Once safely from the throng of armed guards, she meets her contact and is given further details. She's also informed that many of the friends and relatives of the missing mutant children are about to stage a demonstration, demanding to know where their loved ones have been taken. And there's no doubt that General Luis Diosvil — the man with the anti-mutant plan — will be there to quiet the protesters. So it becomes Mystique's job to distract him. And distract him she does. Posing as a seductive local, the two head for a motel, but she beats the classified info from Luis before knocking him out.
Now, posing as Diosvil, Mystique makes for the hanger where both the Sentinels and mutant children reside. However, her plan to quietly infiltrate the base is thrown asunder when the now-armed protestors storm the base and the Sentinels are launched.
With little time, Mystique must find the computer that controls the robots and deactivate it, free the mutant children, and escape with their lives. To her horror one of the children — one with the ability to control/talk to machines — is the computer. And the only way to shut Evangelina down and save the mutant population of Cuba is to kill her, something not even the murderous Mystique is willing to do.
And here's a problem I have with comic books. Often, characters are presented with tough, morally wrenching decisions, but, just as often, fate or another character makes the decision for them. Mystique raised her gun to Evangelina head, but was reluctant to fire. Would she have killed a child to save a few dozen mutants (and herself)? Or would she have let them all die to save this one girl? She'll never know, as Lazaro (one of the protestors) stepped up from behind Mystique and killed his own little sister. It's a decision he'll be forced to live with for the rest of his life, but, in his heart, he knows it was the right one because, as he says, Evangelina couldn't go on knowing she had doomed so many people — mutants and humans alike.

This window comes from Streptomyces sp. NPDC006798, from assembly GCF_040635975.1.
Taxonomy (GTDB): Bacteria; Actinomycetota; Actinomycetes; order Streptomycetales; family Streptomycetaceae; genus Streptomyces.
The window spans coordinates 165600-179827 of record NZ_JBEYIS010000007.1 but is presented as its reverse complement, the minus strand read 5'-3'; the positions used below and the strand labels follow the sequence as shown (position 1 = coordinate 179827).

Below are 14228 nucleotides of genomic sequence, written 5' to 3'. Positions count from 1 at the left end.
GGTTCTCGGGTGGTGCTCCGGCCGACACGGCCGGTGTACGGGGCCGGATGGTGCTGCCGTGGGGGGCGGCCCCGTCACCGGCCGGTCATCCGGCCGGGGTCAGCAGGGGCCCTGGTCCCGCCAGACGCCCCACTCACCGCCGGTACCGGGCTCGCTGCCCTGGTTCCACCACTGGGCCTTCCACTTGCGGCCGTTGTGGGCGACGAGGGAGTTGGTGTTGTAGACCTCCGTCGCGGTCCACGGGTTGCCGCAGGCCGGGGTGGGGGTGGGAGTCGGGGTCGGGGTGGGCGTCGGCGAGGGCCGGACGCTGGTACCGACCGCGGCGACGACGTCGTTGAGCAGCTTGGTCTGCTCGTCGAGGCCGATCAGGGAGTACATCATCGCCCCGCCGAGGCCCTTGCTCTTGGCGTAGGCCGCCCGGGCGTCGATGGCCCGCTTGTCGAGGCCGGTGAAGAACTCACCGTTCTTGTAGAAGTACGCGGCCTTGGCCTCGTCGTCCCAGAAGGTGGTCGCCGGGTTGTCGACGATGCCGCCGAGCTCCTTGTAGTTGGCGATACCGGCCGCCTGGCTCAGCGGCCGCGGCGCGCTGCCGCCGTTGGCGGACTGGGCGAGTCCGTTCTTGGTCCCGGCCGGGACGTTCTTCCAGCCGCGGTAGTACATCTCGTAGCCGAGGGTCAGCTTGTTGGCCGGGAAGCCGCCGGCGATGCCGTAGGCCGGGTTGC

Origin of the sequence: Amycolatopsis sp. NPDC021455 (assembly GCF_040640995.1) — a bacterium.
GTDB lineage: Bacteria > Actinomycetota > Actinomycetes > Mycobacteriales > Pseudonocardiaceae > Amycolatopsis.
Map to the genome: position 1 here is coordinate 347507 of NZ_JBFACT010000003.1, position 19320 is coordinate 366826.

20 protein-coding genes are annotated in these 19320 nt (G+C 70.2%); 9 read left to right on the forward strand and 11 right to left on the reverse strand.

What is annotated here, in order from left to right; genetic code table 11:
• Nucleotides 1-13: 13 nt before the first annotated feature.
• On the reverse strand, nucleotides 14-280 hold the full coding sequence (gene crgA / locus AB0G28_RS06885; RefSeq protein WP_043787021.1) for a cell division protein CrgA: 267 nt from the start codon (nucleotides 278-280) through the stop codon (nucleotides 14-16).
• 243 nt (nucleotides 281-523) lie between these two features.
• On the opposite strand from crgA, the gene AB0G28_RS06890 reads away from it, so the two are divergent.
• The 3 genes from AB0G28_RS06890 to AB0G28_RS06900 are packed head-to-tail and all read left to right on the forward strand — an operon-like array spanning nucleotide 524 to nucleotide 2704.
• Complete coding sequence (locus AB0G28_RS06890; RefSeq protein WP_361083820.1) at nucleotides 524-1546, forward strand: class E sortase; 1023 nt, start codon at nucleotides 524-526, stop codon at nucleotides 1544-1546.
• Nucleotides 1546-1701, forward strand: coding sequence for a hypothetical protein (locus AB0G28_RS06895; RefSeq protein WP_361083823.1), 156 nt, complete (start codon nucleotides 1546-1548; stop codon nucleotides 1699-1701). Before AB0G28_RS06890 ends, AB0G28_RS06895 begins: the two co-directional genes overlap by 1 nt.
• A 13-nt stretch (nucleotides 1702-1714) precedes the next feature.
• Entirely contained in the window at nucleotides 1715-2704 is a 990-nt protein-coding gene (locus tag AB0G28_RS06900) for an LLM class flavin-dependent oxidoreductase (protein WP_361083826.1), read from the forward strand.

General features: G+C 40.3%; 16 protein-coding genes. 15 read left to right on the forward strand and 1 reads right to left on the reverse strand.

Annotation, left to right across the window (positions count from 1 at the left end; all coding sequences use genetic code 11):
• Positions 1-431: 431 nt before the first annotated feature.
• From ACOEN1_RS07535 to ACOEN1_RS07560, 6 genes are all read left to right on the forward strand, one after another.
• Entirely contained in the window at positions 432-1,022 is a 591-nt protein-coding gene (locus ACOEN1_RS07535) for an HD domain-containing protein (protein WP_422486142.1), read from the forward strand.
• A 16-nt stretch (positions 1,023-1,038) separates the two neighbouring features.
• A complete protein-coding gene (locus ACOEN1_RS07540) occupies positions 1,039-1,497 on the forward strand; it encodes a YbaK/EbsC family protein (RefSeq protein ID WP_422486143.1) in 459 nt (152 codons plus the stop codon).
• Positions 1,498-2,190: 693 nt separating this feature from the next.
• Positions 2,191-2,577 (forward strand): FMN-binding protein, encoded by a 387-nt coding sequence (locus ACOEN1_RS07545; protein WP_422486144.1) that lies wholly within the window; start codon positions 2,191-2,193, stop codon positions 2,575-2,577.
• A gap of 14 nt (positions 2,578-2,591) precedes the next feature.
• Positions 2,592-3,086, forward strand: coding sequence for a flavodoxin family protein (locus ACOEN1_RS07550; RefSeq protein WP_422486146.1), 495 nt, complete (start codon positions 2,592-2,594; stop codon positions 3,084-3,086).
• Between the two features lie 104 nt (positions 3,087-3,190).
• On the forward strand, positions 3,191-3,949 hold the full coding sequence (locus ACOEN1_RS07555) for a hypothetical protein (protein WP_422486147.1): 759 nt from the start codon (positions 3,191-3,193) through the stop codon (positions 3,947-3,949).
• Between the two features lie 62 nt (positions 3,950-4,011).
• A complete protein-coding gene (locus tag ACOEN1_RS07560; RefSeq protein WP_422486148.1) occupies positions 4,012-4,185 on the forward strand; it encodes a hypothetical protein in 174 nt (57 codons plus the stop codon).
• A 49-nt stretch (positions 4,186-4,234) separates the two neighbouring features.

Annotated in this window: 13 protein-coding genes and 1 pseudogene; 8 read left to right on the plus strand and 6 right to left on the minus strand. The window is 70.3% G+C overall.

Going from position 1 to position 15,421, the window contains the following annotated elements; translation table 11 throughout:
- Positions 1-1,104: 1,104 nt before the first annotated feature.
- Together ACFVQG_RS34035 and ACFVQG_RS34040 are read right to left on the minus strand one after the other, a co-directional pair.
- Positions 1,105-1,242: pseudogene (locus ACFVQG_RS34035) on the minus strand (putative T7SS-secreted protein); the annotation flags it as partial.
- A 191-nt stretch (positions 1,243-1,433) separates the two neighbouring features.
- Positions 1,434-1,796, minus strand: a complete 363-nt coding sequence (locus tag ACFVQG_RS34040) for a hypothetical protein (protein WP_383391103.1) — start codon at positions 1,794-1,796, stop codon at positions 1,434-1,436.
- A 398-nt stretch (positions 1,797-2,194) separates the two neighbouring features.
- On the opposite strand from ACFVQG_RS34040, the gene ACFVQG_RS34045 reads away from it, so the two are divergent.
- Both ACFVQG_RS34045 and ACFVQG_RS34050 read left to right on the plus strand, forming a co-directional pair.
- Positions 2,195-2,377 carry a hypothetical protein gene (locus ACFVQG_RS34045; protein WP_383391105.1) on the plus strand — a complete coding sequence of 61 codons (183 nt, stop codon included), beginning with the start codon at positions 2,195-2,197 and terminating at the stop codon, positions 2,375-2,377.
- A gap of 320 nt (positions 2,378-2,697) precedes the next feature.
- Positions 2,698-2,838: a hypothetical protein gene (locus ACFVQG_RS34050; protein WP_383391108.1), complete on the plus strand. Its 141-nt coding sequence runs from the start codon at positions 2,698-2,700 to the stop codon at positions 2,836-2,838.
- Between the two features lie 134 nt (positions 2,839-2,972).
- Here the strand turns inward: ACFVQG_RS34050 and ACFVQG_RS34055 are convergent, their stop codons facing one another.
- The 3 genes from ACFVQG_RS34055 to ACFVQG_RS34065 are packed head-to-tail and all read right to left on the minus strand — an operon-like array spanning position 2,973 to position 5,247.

Not to play know-it-all critic, but had Mystique pulled the trigger she would have become a much more involved character, instead of simply being the once-villain, now-reluctant hero, always-seductive Raven. For the remainder of the series she could have carried the guilt of having murdered a child — even in the name of mutantkind. This could tear at her very soul and serve to remind her of how she threw an infant Nightcrawler (her son) from a cliff, planned to assassinate Graydon Creed (her other son), and used Rogue (her adopted daughter) for her evil schemes.
And what of Xavier, who demanded Mystique keep from spilling any blood? Because he can't read her mind, Raven could have hidden this one detail from him for years — and imagine the sparks that would have flown when he did eventually discover the truth.
This, people, is conflict and drama. But, for whatever reason, Brian K. Vaughan or Marvel didn't want (think?) to go this route and this moment — once loaded with future conflict and potential — will be forgotten by many.
In the end, and this is no spoiler, Mystique saves the mutants and destroys the Sentinels. Before returning home, however, she meets a man who asks her to play double agent. Because she's attracted to him and there's a certain mystique about him (no pun intended), she accepts. But little does she know there are darker forces at play.
In the end, Xavier personally thanks her and releases her from her duty — if she'll turn herself in. Not willing to do that, she remains under his secret employ and awaits further missions.